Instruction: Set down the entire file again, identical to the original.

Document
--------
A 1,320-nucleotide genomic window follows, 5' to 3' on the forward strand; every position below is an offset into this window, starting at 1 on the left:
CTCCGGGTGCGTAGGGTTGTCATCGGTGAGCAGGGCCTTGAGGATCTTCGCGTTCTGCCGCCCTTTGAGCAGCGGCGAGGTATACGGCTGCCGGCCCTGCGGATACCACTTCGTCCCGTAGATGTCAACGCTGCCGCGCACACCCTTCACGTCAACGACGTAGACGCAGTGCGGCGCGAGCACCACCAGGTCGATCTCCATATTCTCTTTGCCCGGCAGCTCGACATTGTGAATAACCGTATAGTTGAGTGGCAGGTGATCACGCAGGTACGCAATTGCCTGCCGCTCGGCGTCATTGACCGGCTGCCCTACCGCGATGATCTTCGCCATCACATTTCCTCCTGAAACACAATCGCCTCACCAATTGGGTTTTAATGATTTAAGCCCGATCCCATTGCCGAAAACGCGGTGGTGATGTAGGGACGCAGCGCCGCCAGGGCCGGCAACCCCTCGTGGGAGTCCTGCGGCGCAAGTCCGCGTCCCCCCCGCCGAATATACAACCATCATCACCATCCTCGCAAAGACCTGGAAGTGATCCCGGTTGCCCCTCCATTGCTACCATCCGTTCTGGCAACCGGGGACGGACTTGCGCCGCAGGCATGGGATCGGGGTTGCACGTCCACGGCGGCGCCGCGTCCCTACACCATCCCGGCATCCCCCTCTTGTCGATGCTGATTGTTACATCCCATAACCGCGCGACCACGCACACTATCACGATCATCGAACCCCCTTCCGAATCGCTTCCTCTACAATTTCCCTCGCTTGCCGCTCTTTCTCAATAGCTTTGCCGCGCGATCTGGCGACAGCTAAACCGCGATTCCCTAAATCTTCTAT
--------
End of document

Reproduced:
A 1,320-nucleotide genomic window follows, 5' to 3' on the forward strand; every position below is an offset into this window, starting at 1 on the left:
CTCCGGGTGCGTAGGGTTGTCATCGGTGAGCAGGGCCTTGAGGATCTTCGCGTTCTGCCGCCCTTTGAGCAGCGGCGAGGTATACGGCTGCCGGCCCTGCGGATACCACTTCGTCCCGTAGATGTCAACGCTGCCGCGCACACCCTTCACGTCAACGACGTAGACGCAGTGCGGCGCGAGCACCACCAGGTCGATCTCCATATTCTCTTTGCCCGGCAGCTCGACATTGTGAATAACCGTATAGTTGAGTGGCAGGTGATCACGCAGGTACGCAATTGCCTGCCGCTCGGCGTCATTGACCGGCTGCCCTACCGCGATGATCTTCGCCATCACATTTCCTCCTGAAACACAATCGCCTCACCAATTGGGTTTTAATGATTTAAGCCCGATCCCATTGCCGAAAACGCGGTGGTGATGTAGGGACGCAGCGCCGCCAGGGCCGGCAACCCCTCGTGGGAGTCCTGCGGCGCAAGTCCGCGTCCCCCCCGCCGAATATACAACCATCATCACCATCCTCGCAAAGACCTGGAAGTGATCCCGGTTGCCCCTCCATTGCTACCATCCGTTCTGGCAACCGGGGACGGACTTGCGCCGCAGGCATGGGATCGGGGTTGCACGTCCACGGCGGCGCCGCGTCCCTACACCATCCCGGCATCCCCCTCTTGTCGATGCTGATTGTTACATCCCATAACCGCGCGACCACGCACACTATCACGATCATCGAACCCCCTTCCGAATCGCTTCCTCTACAATTTCCCTCGCTTGCCGCTCTTTCTCAATAGCTTTGCCGCGCGATCTGGCGACAGCTAAACCGCGATTCCCTAAATCTTCTAT